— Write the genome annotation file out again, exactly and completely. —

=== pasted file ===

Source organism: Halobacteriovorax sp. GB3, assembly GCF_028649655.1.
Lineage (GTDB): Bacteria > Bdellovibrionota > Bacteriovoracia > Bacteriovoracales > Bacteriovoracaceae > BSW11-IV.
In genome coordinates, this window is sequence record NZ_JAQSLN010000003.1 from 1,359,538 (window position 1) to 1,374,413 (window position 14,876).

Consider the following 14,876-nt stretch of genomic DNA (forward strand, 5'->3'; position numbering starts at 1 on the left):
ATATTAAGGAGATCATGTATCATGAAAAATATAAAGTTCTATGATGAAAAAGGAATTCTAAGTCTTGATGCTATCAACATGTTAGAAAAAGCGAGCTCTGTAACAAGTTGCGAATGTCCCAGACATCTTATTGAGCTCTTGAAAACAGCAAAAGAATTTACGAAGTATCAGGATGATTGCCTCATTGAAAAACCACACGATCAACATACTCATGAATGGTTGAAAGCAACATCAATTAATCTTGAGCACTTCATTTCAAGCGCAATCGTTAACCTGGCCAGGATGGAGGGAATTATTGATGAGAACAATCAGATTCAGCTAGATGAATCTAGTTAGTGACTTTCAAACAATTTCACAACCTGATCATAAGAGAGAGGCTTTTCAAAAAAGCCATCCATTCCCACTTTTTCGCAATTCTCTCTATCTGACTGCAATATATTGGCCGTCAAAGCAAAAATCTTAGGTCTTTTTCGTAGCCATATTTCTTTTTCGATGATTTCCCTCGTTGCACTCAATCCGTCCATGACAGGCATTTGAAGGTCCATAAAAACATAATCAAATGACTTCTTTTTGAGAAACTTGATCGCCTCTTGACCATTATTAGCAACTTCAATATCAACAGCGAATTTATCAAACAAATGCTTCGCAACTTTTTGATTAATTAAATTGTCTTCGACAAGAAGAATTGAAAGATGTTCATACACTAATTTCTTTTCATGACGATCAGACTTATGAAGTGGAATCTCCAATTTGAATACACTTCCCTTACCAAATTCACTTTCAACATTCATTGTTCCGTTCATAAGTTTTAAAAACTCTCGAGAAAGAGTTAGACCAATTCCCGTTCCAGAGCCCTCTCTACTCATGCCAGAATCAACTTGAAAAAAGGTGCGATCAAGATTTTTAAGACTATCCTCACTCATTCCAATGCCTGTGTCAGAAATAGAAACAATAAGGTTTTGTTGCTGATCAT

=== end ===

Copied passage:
Source organism: Halobacteriovorax sp. GB3, assembly GCF_028649655.1.
Lineage (GTDB): Bacteria > Bdellovibrionota > Bacteriovoracia > Bacteriovoracales > Bacteriovoracaceae > BSW11-IV.
In genome coordinates, this window is sequence record NZ_JAQSLN010000003.1 from 1,359,538 (window position 1) to 1,374,413 (window position 14,876).

Consider the following 14,876-nt stretch of genomic DNA (forward strand, 5'->3'; position numbering starts at 1 on the left):
ATATTAAGGAGATCATGTATCATGAAAAATATAAAGTTCTATGATGAAAAAGGAATTCTAAGTCTTGATGCTATCAACATGTTAGAAAAAGCGAGCTCTGTAACAAGTTGCGAATGTCCCAGACATCTTATTGAGCTCTTGAAAACAGCAAAAGAATTTACGAAGTATCAGGATGATTGCCTCATTGAAAAACCACACGATCAACATACTCATGAATGGTTGAAAGCAACATCAATTAATCTTGAGCACTTCATTTCAAGCGCAATCGTTAACCTGGCCAGGATGGAGGGAATTATTGATGAGAACAATCAGATTCAGCTAGATGAATCTAGTTAGTGACTTTCAAACAATTTCACAACCTGATCATAAGAGAGAGGCTTTTCAAAAAAGCCATCCATTCCCACTTTTTCGCAATTCTCTCTATCTGACTGCAATATATTGGCCGTCAAAGCAAAAATCTTAGGTCTTTTTCGTAGCCATATTTCTTTTTCGATGATTTCCCTCGTTGCACTCAATCCGTCCATGACAGGCATTTGAAGGTCCATAAAAACATAATCAAATGACTTCTTTTTGAGAAACTTGATCGCCTCTTGACCATTATTAGCAACTTCAATATCAACAGCGAATTTATCAAACAAATGCTTCGCAACTTTTTGATTAATTAAATTGTCTTCGACAAGAAGAATTGAAAGATGTTCATACACTAATTTCTTTTCATGACGATCAGACTTATGAAGTGGAATCTCCAATTTGAATACACTTCCCTTACCAAATTCACTTTCAACATTCATTGTTCCGTTCATAAGTTTTAAAAACTCTCGAGAAAGAGTTAGACCAATTCCCGTTCCAGAGCCCTCTCTACTCATGCCAGAATCAACTTGAAAAAAGGTGCGATCAAGATTTTTAAGACTATCCTCACTCATTCCAATGCCTGTGTCAGAAATAGAAACAATAAGGTTTTGTTGCTGATCAT